An unsafe swing could hurt your child.

Safety Standards for Children's Swings

by Eliza Martinez

Going to the playground with your toddler and preschooler benefits you both. He gets to burn off some energy and have fun, while you get some fresh air and time away from the house. Swings are one of the top moving pieces at the playground that cause injuries to children, according to the National Safety Council. You don't have to take your tape measure and magnifying glass with you, but it's important to eyeball the swings to make sure your little one is safe.

1. Spacing

A swinging toddler or preschooler can knock down a wayward child who runs in front of it or could collide with other swingers or equipment if the swings aren't spaced properly. Give the swings a once-over at the playground to make sure they meet the safety recommendations. Swings should be spaced at least two feet apart and each swing frame should only have two swings. Pull the swings to all sides and make sure they won't hit the slide or climbing wall in any direction.

2. Style

Even if a swing meets the safety guidelines, not all styles are safe for young children. So no matter what meltdown might occur if you have to steer your toddler or preschooler away from the swings, doing it keeps him safe. The United States Consumer Product Safety Commission recommends swings with belts or bucket seats as well as tire swings for children ages 2 to 5. Other types increase the risk that your little one will slide or fall out of the swing, which could result in an injury. The seats of the swing should be soft, not metal or wood, adds the National Safety Council.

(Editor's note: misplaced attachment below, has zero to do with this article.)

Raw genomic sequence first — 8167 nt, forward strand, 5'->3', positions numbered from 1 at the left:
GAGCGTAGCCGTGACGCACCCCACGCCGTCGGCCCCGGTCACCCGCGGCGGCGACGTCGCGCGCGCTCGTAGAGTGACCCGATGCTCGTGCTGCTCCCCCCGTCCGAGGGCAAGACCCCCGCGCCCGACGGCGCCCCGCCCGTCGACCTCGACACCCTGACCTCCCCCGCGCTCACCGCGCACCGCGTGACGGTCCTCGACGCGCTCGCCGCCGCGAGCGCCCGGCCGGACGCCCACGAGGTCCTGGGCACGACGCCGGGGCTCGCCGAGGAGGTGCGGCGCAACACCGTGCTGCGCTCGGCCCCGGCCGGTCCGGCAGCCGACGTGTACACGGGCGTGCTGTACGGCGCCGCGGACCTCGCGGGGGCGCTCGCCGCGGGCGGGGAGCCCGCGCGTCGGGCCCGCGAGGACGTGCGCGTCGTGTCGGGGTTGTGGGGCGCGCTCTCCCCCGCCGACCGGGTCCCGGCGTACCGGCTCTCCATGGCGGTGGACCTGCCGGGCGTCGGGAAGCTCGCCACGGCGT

3. Height

You might think swings that are low to the ground are the safest choice for your toddler or preschooler. It's true that low-hanging swings reduce the risk of injury, but those that are too low also pose the chance of getting hurt. Toddler and preschool size swings need to be at least 12 inches from the ground, notes the Environment Rating Scales Institute. If the swing hangs lower than this, or much higher, choose something else to play on so that your little one isn't in danger.

4. Fall Zone

If you have toddlers or preschoolers, you know full well that sometimes you can't do anything to stop their daring nature from taking over. If your little one is a swing jumper or so wiggly that he might fall from his swing, making sure there is a large and deep enough fall zone offers protection. The Consumer Product Safety Commission recommends playing on playgrounds with gravel, sand, rubber mulch or wood chips and avoiding those with cement, asphalt, carpet, dirt or grass. Make sure the protective surface is six to nine inches deep, which cushions your wild and crazy child if he falls from the swing.

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